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Time-proven Perl courses?

by max-bklyn (Novice)
on Sep 09, 2005 at 00:40 UTC ( #490381=perlquestion: print w/replies, xml ) Need Help??
max-bklyn has asked for the wisdom of the Perl Monks concerning the following question:

Hi All, Does anyone know any great Perl courses in NYC? I'm looking for something that's easy for someone who's already versed in programming quite a bit, but is now learning Perl. Many thanks in advance!

Replies are listed 'Best First'.
Re: Time-proven Perl courses?
by Ovid (Cardinal) on Sep 09, 2005 at 01:10 UTC

    Stonehenge offers great courses by very knowledgeable instructors, but if you're looking for a class to sit in, I'm not sure if it's the way to go.


    New address of my CGI Course.

Re: Time-proven Perl courses?
by jkeenan1 (Deacon) on Sep 09, 2005 at 03:04 UTC
    Going back three years, I taught an introductory Perl course at the New School's Computer Instruction Center. But that subsequently went out of business -- though I doubt my course had much to do with that!

    I don't know of any other formal courses in NYC at the present time, but you're welcome to come to the monthly meetings of Perl Seminar New York which will resume on the third Tuesday of October and run through May. We've been meeting since December 2000 and function as (a) the tech meeting twin sister to NY Perlmongers' social meetings and (b) the Perl SIG for NYPC Users Group.

    I'm meeting with co-moderator Alex Gill this coming week to plan our calendar for the next several months. We don't offer introductory instruction in any systematic way, but at least you'll meet other Perl hackers to whom you can direct questions.


    Jim Keenan

Re: Time-proven Perl courses?
by GrandFather (Sage) on Sep 09, 2005 at 01:28 UTC

    I up voted you because seeking wisdom is always a good thing to do :)

    The best course anywhere in the world is right here! Just read peoples questions and replys, read the tutorial materials, and read the Q&A and FAQ stuff and you will get more at a lower price than anywhere else at all. And the armchairs are comfortable and company excellent to boot.

    Perl is Huffman encoded by design.
Re: Time-proven Perl courses?
by herveus (Parson) on Sep 09, 2005 at 15:21 UTC

    University of Maryland University College offers a beginning and advanced Perl course (three credits each), and I think they offer them in the online format.

Re: Time-proven Perl courses?
by planetscape (Chancellor) on Sep 09, 2005 at 18:41 UTC

    When you do find a course in your area, check out Perl Training Australia's online course materials to supplement your education. :-)


Re: Time-proven Perl courses?
by Anonymous Monk on Sep 09, 2005 at 01:13 UTC

    I down voted you, as it is unthinkable to me that someone needs to take a course to learn some language. Why cannot you just read the mannual?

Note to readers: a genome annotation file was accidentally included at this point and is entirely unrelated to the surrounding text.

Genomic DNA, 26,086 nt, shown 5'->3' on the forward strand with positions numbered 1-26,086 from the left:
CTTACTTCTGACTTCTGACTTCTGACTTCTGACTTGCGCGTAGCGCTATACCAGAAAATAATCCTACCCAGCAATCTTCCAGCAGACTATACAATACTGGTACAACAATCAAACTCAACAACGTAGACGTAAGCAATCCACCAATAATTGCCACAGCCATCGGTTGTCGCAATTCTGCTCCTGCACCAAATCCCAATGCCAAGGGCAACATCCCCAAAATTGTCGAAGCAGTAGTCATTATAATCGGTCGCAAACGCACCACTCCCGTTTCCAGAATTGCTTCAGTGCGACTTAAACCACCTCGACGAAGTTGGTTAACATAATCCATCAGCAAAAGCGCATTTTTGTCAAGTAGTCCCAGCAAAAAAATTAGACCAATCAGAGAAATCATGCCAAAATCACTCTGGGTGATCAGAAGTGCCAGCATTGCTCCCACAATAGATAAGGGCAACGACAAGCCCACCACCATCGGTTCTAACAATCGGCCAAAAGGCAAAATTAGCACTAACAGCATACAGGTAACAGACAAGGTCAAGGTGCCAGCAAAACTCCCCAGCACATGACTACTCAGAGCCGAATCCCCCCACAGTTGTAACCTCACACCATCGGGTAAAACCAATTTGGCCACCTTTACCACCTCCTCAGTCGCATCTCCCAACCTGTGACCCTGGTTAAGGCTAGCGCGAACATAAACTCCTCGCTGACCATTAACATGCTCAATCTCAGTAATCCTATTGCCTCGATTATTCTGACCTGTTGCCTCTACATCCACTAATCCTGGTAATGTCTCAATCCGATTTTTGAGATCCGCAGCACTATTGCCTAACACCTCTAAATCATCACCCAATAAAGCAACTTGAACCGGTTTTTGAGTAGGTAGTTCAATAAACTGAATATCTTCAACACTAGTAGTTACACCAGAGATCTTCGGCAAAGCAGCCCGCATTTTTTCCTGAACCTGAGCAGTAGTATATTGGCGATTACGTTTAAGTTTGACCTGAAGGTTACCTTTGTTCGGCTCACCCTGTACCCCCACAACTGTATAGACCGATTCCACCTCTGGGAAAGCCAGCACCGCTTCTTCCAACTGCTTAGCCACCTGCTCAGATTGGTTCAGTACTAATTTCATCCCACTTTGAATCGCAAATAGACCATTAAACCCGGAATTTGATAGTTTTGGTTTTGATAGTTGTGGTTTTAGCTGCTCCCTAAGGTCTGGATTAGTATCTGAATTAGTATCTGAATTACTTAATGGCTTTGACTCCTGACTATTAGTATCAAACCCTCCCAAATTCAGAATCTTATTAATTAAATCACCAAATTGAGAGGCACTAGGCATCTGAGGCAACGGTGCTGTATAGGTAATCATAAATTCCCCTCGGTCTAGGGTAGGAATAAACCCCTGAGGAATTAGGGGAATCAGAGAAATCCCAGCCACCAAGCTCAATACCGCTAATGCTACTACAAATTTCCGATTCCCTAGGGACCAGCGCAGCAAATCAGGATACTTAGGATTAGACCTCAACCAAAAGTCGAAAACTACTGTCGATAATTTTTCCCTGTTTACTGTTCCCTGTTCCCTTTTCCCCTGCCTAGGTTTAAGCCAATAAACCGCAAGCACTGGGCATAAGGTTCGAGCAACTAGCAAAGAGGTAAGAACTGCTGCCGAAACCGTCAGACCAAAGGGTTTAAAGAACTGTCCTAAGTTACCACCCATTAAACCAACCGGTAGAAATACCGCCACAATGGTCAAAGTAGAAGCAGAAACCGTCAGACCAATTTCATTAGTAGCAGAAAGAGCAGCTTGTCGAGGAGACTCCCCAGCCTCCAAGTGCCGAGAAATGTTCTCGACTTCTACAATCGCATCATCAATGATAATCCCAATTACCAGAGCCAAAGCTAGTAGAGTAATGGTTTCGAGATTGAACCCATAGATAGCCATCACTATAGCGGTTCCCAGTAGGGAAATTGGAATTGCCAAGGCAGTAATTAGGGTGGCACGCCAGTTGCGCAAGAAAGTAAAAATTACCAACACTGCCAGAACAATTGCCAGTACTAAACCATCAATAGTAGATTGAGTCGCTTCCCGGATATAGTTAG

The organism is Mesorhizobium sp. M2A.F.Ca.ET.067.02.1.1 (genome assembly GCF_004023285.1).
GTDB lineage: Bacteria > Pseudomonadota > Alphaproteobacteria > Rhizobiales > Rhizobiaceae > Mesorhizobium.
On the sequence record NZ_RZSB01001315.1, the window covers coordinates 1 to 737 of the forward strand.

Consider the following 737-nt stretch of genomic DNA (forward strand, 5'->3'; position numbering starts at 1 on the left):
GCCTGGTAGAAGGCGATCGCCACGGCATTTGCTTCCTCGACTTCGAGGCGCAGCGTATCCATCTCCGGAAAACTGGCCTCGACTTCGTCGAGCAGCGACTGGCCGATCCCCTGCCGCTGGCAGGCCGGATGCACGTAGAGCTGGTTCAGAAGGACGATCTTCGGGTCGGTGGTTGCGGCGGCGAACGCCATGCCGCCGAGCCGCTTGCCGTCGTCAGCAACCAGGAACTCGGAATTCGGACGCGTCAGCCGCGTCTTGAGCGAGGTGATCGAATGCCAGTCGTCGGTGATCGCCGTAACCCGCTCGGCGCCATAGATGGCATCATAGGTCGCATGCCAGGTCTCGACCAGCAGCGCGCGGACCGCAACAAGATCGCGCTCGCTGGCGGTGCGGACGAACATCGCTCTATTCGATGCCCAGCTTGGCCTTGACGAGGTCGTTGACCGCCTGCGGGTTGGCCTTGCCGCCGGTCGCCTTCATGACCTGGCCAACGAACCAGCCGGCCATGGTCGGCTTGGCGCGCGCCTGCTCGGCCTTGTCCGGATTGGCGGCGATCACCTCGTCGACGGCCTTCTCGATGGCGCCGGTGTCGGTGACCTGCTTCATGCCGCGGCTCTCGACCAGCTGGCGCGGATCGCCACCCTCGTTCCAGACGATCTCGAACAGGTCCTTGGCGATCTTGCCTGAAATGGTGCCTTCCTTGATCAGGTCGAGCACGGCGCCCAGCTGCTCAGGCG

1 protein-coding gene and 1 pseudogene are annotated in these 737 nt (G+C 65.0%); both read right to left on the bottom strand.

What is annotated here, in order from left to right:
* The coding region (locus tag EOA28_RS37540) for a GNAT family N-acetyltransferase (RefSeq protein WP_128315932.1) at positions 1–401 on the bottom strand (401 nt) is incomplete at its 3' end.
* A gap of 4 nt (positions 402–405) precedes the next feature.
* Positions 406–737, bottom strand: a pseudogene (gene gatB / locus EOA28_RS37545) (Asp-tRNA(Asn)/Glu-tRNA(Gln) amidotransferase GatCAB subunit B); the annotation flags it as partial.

Considered by jbrugger: delete. seems to me like trolling.
    Unconsidered by Arunbear: keep votes prevented reaping; Keep/Edit/Delete: 11/0/11

      Clearly you are trolling, but what the hell...
      it is unthinkable to me that someone needs to take a course to learn some language. Why cannot you just read the mannual?
      I used to think like this too. Indeed, there is quite an ego boost associated with mastering a subject by merely reading up on it.

      A few months ago, I was talking with my favorite professor (for whom I have the utmost respect) about our respective research. I admitted to him that I tried reading one of his papers, but that it all went over my head.

      I was surprised when he told me that, for the most part, he never bothers reading papers anymore. The papers in the literature are generally written so that someone who already knows the material can verify its correctness, but someone new to the material cannot always gain a firm understanding. So if there is some new research he wants to know about, he flies out to the see the people doing the research and spends a few days with them to find out what he wants to know. He couldn't understand the stubbornness of some of his colleagues in his own building, who try to gain understanding of his complicated research from the papers alone, and with too much pride to ever walk down the hallway to talk to him about it.

      Bottom line: There's no shame in learning something in a two-way channel. It's a pretty smart way to do it.


      I down voted you

      And then you posted anonymously. It's unthinkable to me that some people dont have the courage to put their name to a criticism.

      I dont think it's unreasonable though that the OP would want to take a course to learn a language - maybe he wants to learn how to do things the right way from the start rather than fumbling his way along. Maybe he wants a good solid grounding and introduction to what Perl can do and how it can be done, before he then takes that learned knowledge and goes and looks at perldoc and hums along from there.

      Sure, it might not be the cheapest way, but we dont all learn in the same manner...

      Good luck to max-bklyn - welcome to the world of Perl.

        And, there are many different learning styles -- some people learn best from examples, some people need pictures, and some people do best when things are explained orally.

        Once in a while, you need to get up to speed very quickly, and taking a class doesn't give you as much of an opportunity to procrastinate. You also have someone there to ask questions if you get confused (and face to face communication is much more effective than posting on a message board)

        I think it's admirable to try to further your knowledge -- it's even better if you can manage to get your work to foot the bill for it.

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